...[I]t is the mark of all movements, however well-intentioned, that their pioneers tend, by much lashing of themselves into excitement, to lose sight of the obvious. In reaction against the age-old slogan, "woman is the weaker vessel," or the still more offensive, "woman is a divine creature," we have, I think, allowed ourselves to drift into asserting that "a woman is as good as a man," without always pausing to think what exactly we mean by that. What, I feel, we ought to mean is something so obvious that it is apt to escape attention altogether, viz: not that every woman is, in virtue of her sex, as strong, clever, artistic, level-headed, industrious and so forth as any man that can be mentioned; but, that a woman is just as much an ordinary human being as a man, with the same individual preferences, and with just as much right to the tastes and preferences of an individual. What is repugnant to every human being is to be reckoned always as a member of a class and not as an individual person. .... What is unreasonable and irritating is to assume that all one's tastes and preferences have to be conditioned by the class to which one belongs. That has been the very common error into which men have frequently fallen about women—and it is the error into which feminist women are, perhaps, a little inclined to fall into about themselves. ....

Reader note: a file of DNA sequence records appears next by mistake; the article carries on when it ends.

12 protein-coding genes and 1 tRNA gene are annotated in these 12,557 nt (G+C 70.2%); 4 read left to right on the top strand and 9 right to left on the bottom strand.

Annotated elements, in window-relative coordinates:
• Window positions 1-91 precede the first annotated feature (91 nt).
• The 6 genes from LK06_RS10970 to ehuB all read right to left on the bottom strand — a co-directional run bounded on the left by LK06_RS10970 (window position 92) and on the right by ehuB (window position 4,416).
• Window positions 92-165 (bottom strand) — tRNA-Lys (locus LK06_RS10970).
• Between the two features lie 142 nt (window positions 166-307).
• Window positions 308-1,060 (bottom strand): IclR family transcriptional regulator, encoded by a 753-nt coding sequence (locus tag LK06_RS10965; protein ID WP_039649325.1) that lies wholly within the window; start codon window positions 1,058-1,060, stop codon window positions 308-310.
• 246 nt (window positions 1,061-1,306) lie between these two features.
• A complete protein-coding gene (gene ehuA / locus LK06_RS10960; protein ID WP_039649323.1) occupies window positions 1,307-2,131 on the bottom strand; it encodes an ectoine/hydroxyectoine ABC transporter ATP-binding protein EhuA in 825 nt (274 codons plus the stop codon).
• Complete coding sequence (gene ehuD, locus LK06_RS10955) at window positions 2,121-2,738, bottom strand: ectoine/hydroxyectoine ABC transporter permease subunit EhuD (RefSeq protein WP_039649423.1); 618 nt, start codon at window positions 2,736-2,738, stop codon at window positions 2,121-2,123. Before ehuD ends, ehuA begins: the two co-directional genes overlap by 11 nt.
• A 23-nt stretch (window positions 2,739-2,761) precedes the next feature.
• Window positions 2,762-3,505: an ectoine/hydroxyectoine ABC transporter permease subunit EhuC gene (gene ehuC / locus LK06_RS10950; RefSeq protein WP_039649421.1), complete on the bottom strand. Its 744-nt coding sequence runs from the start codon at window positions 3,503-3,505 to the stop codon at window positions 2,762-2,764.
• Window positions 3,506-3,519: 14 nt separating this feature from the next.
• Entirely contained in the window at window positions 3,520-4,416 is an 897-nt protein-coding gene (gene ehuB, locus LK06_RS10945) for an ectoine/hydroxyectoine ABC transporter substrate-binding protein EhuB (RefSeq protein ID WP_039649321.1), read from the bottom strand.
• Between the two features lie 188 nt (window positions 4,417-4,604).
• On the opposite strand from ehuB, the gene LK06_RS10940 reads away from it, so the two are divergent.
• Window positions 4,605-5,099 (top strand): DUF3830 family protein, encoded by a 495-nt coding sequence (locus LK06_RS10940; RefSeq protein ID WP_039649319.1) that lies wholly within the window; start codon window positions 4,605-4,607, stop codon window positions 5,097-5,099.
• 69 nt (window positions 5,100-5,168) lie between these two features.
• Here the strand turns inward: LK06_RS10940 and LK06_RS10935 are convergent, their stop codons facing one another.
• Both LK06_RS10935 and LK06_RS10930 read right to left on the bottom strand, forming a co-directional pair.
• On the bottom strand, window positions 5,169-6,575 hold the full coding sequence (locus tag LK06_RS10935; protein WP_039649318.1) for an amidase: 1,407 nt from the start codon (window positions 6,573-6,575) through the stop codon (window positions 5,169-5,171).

.... The late D.H. Lawrence, who certainly cannot be accused of underrating the importance of sex and talked a good deal of nonsense upon the subject, was yet occasionally visited with shattering glimpses of the obvious. He said in one of his Assorted Articles:
"Man is willing to accept woman as an equal, as a man in skirts, as an angel, a devil, a baby-face, a machine, an instrument, a bosom, a womb, a pair of legs, a servant, an encyclopedia, an ideal or an obscenity; the one thing he won't accept her as is a human being, a real human being of the feminine sex."